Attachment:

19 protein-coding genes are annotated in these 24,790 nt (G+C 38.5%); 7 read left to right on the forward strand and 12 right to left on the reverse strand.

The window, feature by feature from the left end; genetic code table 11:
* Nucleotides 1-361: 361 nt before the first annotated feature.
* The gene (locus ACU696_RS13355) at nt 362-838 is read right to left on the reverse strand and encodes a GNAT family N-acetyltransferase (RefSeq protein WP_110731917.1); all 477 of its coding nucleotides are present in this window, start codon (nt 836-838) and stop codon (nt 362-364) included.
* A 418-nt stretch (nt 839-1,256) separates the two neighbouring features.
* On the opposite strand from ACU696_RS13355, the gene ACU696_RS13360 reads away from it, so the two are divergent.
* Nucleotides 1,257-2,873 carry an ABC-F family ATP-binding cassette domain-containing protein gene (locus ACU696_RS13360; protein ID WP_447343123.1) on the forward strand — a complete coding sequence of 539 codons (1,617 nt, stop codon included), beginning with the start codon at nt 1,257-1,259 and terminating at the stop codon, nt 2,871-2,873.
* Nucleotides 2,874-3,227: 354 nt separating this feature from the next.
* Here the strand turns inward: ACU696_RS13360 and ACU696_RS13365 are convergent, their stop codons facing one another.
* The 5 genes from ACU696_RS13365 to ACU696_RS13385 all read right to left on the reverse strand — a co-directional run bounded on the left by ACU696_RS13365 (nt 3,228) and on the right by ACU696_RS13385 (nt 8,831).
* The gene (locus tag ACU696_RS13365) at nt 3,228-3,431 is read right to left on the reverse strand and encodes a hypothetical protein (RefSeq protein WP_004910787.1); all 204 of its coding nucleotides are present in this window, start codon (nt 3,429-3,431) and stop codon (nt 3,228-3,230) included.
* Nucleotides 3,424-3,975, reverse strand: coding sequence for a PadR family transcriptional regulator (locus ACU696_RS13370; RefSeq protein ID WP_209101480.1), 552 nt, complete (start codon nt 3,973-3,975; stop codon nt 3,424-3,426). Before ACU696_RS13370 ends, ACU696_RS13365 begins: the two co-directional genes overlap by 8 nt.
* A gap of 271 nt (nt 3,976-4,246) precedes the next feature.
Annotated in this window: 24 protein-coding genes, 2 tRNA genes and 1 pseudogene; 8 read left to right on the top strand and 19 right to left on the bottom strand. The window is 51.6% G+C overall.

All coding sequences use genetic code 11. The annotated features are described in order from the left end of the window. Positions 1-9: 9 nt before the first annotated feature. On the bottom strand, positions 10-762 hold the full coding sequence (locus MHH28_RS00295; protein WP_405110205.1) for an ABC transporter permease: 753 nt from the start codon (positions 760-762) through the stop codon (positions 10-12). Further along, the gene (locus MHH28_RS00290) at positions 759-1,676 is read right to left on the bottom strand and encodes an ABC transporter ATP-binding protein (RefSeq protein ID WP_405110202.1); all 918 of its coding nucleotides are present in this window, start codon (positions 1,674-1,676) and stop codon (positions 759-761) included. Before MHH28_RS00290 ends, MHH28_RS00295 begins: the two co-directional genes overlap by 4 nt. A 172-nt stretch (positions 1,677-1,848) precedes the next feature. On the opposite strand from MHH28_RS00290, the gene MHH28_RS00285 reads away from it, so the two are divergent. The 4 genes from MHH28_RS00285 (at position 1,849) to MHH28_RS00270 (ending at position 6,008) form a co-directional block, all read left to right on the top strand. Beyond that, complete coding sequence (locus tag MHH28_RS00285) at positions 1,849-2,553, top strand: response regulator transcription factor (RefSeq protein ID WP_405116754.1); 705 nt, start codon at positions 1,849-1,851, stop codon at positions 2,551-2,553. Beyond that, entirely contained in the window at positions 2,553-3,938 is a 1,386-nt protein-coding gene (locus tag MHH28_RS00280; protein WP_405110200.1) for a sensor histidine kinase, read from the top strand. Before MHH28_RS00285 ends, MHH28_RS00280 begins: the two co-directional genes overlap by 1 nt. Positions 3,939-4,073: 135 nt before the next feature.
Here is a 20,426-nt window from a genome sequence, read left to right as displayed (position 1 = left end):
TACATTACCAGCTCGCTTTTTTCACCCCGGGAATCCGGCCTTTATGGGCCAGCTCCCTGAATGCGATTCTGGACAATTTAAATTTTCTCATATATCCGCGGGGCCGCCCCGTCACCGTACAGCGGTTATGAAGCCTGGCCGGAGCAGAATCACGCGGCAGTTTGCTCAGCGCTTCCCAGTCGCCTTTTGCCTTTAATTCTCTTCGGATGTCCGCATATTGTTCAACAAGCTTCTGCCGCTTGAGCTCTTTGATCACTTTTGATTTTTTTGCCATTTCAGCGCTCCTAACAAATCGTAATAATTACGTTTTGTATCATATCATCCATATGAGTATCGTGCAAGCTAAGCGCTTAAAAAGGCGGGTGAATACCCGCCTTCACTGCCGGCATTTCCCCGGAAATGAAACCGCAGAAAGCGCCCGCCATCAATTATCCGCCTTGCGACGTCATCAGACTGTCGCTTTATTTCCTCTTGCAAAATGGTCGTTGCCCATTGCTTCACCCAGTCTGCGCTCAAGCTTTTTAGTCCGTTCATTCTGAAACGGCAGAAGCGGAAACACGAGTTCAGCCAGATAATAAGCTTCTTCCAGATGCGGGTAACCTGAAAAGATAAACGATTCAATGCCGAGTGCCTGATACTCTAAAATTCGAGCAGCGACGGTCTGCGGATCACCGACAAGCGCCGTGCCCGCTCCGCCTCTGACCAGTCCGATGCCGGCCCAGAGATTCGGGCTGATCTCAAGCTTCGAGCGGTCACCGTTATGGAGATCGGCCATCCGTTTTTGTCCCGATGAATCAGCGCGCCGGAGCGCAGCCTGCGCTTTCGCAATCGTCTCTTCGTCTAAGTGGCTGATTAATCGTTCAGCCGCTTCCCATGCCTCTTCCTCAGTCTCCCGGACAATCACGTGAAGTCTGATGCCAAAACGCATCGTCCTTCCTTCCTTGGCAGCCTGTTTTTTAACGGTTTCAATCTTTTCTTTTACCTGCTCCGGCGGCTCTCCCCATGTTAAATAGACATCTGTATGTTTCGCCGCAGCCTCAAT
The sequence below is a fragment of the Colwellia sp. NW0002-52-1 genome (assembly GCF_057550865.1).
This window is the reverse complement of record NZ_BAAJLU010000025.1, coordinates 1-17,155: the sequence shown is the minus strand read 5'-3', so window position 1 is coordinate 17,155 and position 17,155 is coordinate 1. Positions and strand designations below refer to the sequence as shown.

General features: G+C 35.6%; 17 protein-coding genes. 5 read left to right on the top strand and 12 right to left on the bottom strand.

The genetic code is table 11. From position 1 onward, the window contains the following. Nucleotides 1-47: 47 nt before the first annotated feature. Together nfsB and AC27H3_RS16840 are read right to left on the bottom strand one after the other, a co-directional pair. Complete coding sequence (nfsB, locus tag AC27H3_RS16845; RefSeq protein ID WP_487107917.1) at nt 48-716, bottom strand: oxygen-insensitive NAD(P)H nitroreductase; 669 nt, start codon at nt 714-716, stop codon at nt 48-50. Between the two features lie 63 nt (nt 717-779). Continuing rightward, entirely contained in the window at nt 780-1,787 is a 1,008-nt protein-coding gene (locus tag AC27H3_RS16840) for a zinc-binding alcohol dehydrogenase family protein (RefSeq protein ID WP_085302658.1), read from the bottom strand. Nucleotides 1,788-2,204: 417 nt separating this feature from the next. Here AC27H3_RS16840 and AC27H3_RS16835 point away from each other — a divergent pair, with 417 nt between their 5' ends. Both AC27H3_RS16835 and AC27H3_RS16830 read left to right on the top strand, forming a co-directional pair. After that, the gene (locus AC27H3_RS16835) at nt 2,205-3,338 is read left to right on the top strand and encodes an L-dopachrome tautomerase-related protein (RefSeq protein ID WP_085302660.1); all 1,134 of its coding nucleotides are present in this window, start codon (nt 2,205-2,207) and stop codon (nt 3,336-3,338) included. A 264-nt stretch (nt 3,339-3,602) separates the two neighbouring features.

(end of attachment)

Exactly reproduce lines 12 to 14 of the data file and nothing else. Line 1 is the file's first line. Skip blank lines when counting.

* Nucleotides 3,424-3,975, reverse strand: coding sequence for a PadR family transcriptional regulator (locus ACU696_RS13370; RefSeq protein ID WP_209101480.1), 552 nt, complete (start codon nt 3,973-3,975; stop codon nt 3,424-3,426). Before ACU696_RS13370 ends, ACU696_RS13365 begins: the two co-directional genes overlap by 8 nt.
* A gap of 271 nt (nt 3,976-4,246) precedes the next feature.
Annotated in this window: 24 protein-coding genes, 2 tRNA genes and 1 pseudogene; 8 read left to right on the top strand and 19 right to left on the bottom strand. The window is 51.6% G+C overall.